Now in paperback, the life and legacy of the much-overlooked yet highly influential Robert Goddard the brilliant, eccentric, and controversial pioneer of the space age.
More famous in his day than Einstein or Edison, the troubled, solitary genius Robert H. Goddard was the American father of rocketry and space flight, launching the world's first liquid-fuel rockets and the first powered vehicles to break the sound barrier. Supported by Charles Lindbergh and Harry Guggenheim, he devised the methods that carried men to the moon. Today, no rocket or jet plane can fly without his inventions.
Yet Goddard is the "forgotten man" of the Space Age. After the Germans launched the V-2 missiles of World War II, the American government usurped his 214 patents and suppressed his contributions in the name of national security, until it was forced to pay one million dollars for patent infringement. Goddard became famous again; monuments and medals raining upon his memory. But his renewed fame soon faded, and Goddard's pivotal role in launching the Space Age has been largely forgotten until now.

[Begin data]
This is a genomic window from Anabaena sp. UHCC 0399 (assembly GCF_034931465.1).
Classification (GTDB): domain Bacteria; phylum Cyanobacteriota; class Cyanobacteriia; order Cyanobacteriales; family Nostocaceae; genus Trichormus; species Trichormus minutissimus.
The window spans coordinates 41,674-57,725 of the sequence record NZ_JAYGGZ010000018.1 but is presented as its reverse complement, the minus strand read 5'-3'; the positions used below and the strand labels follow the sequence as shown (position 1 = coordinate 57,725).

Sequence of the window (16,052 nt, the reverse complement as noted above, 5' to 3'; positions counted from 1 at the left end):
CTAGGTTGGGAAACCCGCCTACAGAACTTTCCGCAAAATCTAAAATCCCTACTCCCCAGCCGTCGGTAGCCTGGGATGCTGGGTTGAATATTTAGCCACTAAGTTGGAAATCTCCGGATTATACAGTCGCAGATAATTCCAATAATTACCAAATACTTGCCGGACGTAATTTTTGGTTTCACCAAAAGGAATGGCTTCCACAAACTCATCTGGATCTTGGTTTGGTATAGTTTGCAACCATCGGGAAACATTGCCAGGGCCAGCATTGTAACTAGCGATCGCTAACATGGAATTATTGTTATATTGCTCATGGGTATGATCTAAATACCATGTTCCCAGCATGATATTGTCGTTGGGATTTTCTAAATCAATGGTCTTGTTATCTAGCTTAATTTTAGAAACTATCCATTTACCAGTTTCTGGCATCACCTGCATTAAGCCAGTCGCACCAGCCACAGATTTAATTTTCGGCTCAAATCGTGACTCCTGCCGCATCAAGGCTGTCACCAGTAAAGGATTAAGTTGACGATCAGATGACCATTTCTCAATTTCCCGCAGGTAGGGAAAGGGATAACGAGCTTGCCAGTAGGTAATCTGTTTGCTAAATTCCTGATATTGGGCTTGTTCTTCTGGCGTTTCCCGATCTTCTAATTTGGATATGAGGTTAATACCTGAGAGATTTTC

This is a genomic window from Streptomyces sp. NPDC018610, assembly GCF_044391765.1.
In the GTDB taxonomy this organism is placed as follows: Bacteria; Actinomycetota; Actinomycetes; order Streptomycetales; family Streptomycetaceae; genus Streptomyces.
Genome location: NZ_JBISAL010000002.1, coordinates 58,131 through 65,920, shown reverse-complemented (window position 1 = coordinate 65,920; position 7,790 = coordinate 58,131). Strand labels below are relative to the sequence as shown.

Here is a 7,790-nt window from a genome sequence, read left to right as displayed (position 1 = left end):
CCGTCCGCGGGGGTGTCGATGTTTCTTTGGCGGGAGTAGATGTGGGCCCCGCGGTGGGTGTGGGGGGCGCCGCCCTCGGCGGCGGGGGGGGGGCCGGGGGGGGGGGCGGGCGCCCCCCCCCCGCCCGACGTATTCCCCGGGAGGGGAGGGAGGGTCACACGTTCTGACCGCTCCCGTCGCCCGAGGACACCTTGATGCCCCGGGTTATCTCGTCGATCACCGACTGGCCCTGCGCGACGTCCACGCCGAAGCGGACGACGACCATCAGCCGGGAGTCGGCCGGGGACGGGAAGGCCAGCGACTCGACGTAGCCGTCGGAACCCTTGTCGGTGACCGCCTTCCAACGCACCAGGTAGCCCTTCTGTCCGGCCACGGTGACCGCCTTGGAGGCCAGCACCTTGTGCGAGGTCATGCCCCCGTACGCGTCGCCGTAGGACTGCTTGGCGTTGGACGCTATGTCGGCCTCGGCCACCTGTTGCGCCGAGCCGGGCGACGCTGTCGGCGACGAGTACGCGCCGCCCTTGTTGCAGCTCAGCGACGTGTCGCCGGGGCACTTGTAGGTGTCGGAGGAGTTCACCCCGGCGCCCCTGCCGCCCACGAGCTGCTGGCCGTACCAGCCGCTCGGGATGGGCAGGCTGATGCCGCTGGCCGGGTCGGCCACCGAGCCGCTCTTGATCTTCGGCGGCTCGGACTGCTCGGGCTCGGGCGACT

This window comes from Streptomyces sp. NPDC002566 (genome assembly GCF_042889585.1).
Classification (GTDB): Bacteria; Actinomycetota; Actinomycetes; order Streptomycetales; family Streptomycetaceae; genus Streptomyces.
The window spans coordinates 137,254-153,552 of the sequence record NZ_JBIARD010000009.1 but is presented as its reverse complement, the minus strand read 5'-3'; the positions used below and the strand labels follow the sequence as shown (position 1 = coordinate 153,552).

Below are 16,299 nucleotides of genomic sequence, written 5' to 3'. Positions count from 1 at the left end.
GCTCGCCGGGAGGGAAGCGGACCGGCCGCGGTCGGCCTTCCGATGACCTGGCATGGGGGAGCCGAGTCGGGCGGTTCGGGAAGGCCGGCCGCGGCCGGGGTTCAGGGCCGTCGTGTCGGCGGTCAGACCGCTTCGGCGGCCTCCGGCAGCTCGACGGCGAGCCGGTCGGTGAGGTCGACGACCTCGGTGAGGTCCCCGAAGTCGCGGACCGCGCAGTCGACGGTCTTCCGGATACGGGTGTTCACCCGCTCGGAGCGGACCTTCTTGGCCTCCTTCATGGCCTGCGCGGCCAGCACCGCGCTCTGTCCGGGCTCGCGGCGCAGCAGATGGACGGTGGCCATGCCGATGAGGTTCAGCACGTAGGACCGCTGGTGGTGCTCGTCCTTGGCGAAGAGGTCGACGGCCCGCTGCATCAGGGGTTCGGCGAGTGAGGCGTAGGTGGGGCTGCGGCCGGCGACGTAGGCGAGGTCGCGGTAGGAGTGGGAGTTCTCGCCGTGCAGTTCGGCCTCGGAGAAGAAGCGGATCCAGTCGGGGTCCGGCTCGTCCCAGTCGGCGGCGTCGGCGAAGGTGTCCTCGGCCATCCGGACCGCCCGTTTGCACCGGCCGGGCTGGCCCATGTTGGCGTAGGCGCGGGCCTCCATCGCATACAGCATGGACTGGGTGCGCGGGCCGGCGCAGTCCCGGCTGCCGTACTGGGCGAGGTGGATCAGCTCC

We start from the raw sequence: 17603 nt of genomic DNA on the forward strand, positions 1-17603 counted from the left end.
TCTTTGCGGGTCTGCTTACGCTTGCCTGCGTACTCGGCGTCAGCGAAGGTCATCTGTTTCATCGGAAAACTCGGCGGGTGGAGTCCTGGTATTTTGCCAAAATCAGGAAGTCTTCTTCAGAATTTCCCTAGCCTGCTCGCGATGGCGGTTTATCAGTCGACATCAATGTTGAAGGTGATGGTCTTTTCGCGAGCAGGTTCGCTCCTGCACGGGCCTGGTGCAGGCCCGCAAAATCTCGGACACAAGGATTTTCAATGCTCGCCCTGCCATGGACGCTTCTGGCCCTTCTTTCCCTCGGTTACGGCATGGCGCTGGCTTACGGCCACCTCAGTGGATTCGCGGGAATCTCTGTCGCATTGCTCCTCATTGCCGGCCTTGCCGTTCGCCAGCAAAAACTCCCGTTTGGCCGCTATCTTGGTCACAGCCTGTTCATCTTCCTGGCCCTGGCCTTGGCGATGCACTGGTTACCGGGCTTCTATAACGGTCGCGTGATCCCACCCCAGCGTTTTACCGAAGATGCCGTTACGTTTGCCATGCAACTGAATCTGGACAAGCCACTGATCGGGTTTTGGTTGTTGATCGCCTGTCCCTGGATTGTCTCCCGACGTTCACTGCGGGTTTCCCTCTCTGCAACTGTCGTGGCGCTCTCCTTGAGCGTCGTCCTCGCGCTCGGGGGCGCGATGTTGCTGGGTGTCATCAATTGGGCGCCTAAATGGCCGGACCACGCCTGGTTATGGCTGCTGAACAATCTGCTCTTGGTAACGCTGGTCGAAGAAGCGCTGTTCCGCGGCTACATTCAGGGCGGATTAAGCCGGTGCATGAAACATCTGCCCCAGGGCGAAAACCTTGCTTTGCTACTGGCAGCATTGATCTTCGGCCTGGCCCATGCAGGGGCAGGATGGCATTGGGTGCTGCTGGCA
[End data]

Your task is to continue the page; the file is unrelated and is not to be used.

|Product dimensions:||6.00(w) x 9.00(h) x 0.77(d)|
|Age Range:||13 - 18 Years|
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Most Helpful Customer Reviews
A friend of mine who's nuts about all things that fly gave me Rocket Man and insisted I read it. I expected a boring old science bio, but I was surprised by how interesting and well-written it is. Goddard was this Cassandra-like, paranoid genius. Nobody ever believed that his rockets would fly, that his rockets would the be future of airplanes and weapons, and that rockets would take man to the moon. His achievements were pretty amazine, but the really interesting part of his story is what he didn't get to do, because he was too suspicious of the government and other scientists. This book is really good, and not just space-nuts and model rocket builders will like it.